A staggering number of young Gambians have lost their lives while trying to reach to Europe and other parts of the world through a gamble with life on the highseas.
United Nations Environment is implementing the largest natural resource development project to make the lives of young people better back home.
Gambia youth, Alagie Camara, who spent all his dwindling savings to leave The Gambia for Europe, sees his decision as the best option after the government closed the border with Senegal in 2015, and his vegetable import business that brought in US$50 a month collapsed.
But after surviving the perilous journey across deserts to reach Libya, "the back way" to Europe, he was captured and jailed alongside many other Gambians, stripped of everything they owned, abused and denied clean water, toilets and food.
After a month of hearing the many stories of countrymen being extorted and killed in Libya, drowning in the Mediterranean or becoming beggars on the streets of Europe, Camara and 140 other Gambians flew home, vowing to start a farming business on home soil.
"We go to Senegal to get vegetables--why don't we try in this country?
We can encourage people to grow and stay here," Camara, who set up the Association of Returnees from the Back Way said.
Gambia is one of the world's smallest nations, with a population of just under 2 million, yet so many Gambians have left the country. It's is ranked as one of the world's top six nations for migration via Libya and the Mediterranean.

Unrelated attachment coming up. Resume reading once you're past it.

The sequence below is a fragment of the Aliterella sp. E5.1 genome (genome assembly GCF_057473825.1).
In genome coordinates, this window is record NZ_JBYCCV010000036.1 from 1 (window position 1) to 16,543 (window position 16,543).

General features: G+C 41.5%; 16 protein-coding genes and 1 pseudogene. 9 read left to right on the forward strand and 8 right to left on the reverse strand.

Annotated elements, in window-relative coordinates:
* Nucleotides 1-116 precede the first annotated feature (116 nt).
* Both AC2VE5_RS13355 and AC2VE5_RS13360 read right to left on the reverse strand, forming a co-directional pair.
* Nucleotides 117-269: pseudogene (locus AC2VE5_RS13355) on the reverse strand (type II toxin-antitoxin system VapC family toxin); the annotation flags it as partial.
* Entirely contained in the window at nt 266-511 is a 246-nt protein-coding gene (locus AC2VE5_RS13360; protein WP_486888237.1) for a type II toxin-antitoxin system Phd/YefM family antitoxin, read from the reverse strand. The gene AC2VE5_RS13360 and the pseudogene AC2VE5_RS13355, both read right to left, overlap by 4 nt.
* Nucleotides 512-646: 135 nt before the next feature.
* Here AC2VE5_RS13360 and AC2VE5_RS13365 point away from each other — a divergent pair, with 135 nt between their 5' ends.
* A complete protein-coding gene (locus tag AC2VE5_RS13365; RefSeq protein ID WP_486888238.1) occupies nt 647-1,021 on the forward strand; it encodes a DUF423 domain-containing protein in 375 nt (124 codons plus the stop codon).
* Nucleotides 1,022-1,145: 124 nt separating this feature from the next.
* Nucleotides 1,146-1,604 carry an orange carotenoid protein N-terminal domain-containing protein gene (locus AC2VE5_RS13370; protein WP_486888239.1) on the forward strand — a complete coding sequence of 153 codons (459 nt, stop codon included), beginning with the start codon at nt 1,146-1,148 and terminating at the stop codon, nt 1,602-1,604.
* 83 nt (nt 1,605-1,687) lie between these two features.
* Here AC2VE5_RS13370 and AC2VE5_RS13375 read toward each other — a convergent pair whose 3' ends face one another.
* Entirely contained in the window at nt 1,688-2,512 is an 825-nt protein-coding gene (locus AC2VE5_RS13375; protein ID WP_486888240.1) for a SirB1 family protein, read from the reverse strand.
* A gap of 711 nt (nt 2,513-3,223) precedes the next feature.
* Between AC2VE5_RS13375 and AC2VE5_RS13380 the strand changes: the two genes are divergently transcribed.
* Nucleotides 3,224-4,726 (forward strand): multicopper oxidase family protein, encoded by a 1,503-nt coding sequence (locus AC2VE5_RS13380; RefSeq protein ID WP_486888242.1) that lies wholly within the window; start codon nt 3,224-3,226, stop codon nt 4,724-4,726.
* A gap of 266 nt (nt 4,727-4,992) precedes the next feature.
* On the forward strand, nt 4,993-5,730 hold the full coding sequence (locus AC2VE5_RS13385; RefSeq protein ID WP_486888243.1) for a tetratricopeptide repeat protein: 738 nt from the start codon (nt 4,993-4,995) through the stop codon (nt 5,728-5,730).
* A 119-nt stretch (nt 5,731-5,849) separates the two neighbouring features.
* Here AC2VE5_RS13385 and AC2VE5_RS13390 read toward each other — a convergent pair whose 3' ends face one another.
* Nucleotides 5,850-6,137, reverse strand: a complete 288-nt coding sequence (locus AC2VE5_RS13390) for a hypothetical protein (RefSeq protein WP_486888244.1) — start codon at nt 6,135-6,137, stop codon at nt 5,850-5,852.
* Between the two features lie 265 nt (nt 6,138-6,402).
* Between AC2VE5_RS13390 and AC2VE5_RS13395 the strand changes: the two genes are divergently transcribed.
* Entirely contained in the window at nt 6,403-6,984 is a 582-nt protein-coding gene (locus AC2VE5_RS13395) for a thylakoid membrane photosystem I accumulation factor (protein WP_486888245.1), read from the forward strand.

As a sliver of land with a river running through it to the West African coast, The Gambia is highly susceptible to climate change, and its people very vulnerable after decades of dictatorial rule by President Yaya Jammeh, who lost power in the 2016 presidential election.
Increasingly frequent and severe floods and droughts have caused erosion and damaged agricultural lands, while rising temperatures, erratic rainfall and increasing deforestation and poor farming practices have dried up or washed away soils, leading to degradation and desertification.
"In many of these rural areas, the environment and natural resource conditions are one of the driving reasons for migration," Camara said.
The rural exodus of largely young people means that 53.5 per cent of Gambians now live around the capital Banjul, where lack of opportunities is driving many young people to set their sights further afield.
"Most of them think that Europe is the solution, so they leave to look for greener pastures abroad," he said.